A perfect storm?

The planets are aligning to create a disaster scenario for the toy industry with rising costs, currency fluctuations and other factors piling on the pressure. Simon Birchenough, co-founder and chairman of Worlds Apart, explains why?.
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Most disaster scenarios come about when a number of unrelated events come together and conspire against each other to make a bad situation considerably worse – could it be that such a “Perfect Storm” has been brewing across the entire supply chain of the Toy Sector over the last 12-18 months, and is about to break as we go into 2008?

Consider five apparently unconnected events:

1. Commodity prices. World demand has relentlessly pushed all commodity prices up over the last 12 months, with oil, copper, nickel, iron ore, paper pulp and timber leading the way – over the last 24 months, both oil and steel have doubled in price.

2. Increased labour costs. New social compliance requirements in the Guangdong area have increased the minimum wage, social security contributions and other welfare benefits - there has also been a shortage of migrant workers for the low value-added jobs. Whilst such improvements in the working conditions and pay are well overdue, the combined effect has been an increase of 25-30 per cent in real labour costs over the last two years.

3. Appreciation of the local currency. Since the exchange rate reforms in mid 2005, the local currency, the RMB, has appreciated by over five per cent against the dollar. Since most of the factory costs are settled in RMB from dollar revenues, the impact on margins has been significant - and most observers see an acceleration of this appreciation in the coming months.
(If labour accounts for 20-30 per cent of the total production cost, then the rises in wages and RMB appreciation in the past two years alone have already resulted in an estimated increase of 6-12 per cent in the total production cost.)

4. Removal of Export Tax subsidies. The last 12 months has seen the reduction or removal of a number of significant local subsidies and tax breaks, and in particular the Export VAT Rebate. The HKTDC refers to these events as “the final straw” in a recent report.

5. European safety and environmental improvements.
New legislation to further protect both the consumer and the environment have led to the reduction or removal of phthalates, heavy metals and many other organic compounds. It is difficult to generalise across all toys but the additional cost implications of the combined ROHS, WEEE & phthalate initiatives has been significant and it’s not over yet - the new Part 9 and REACH legislation will go a lot further in requiring the removal of over 2,000 new chemicals from the toy manufacturing process and the new testing protocols will become increasingly expensive.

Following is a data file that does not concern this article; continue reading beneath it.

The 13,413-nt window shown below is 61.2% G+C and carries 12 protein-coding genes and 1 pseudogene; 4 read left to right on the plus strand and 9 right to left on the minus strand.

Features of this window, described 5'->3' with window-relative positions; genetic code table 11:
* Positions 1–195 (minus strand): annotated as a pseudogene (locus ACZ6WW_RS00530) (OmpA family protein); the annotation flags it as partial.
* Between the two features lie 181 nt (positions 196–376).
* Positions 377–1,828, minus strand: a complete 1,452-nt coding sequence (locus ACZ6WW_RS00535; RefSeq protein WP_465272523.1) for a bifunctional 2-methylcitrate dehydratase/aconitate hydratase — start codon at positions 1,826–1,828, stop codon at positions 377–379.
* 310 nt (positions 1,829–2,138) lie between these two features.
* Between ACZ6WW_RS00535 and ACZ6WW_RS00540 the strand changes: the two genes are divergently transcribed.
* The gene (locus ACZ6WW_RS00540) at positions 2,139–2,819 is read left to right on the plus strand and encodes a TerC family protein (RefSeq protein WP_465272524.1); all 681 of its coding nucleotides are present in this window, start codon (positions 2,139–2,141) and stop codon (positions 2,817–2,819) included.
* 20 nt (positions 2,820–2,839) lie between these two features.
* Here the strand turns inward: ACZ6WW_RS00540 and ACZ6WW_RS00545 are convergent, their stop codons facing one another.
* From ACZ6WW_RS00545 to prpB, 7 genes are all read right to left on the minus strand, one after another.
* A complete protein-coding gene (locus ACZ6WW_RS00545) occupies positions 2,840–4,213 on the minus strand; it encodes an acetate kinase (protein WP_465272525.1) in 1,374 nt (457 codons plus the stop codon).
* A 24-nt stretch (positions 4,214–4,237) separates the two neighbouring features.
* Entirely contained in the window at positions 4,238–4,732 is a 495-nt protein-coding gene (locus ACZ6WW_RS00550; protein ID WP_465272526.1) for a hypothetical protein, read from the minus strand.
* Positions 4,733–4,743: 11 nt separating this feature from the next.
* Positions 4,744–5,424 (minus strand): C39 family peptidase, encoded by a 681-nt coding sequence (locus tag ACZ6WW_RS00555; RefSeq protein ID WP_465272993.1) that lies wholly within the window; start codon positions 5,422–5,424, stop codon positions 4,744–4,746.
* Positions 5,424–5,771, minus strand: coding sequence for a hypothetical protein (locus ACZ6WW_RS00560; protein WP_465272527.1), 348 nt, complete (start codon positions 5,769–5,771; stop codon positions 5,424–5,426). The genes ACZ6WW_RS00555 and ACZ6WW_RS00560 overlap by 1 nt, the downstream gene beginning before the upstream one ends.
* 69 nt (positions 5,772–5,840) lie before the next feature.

So why has this not already led to more significant price rises in the high street? There are two key reasons: Those at the front of the supply chain (the factories & vendors) have seen their margins dramatically reduced as they’ve tried to either absorb the increases or unsuccessfully pass them on, but many are now on their knees and factory closures are at an all time high. The weakening dollar has meant that those selling in sterling have seen their buying power in China in 2007 increase by about 10 per cent - this has significantly subsidised the manufacturing cost increases of last year, but is unlikely to continue as factory gate inflation races ahead of any further currency gains.

But also spare a thought for those vendors who run substantial FOB programs, quoted in dollars, who have experienced the same cost increases but without the currency gains to offset against them.

So where is this all going in 2008? Unfortunately, all the signs are that we’re going to see a lot more of the same and our ability to react and do things differently will be key:

In this Brave New World, the biggest challenge for us all will be to change the expectations of the consumer (and we are all consumers…), who only remembers a golden age when less and less bought more and more.

The value proposition must move away from price, and in this respect, marketing excellence will be key – that means many more new and innovative products, at the right price, imaginatively promoted to an increasingly impoverished & selective consumer.

Constructive dialogue with manufacturing and retailing partners is key – entrenched positions will lead to supply shortages and then no one wins. Expect more direct sourcing of commodity style products by retailers – any products without IP, TV advertising or character licenses must now surely be on the “endangered” list.

The fittest will survive, but those poorly run businesses without brands or a good value propositions will find this year one of the toughest in living memory.

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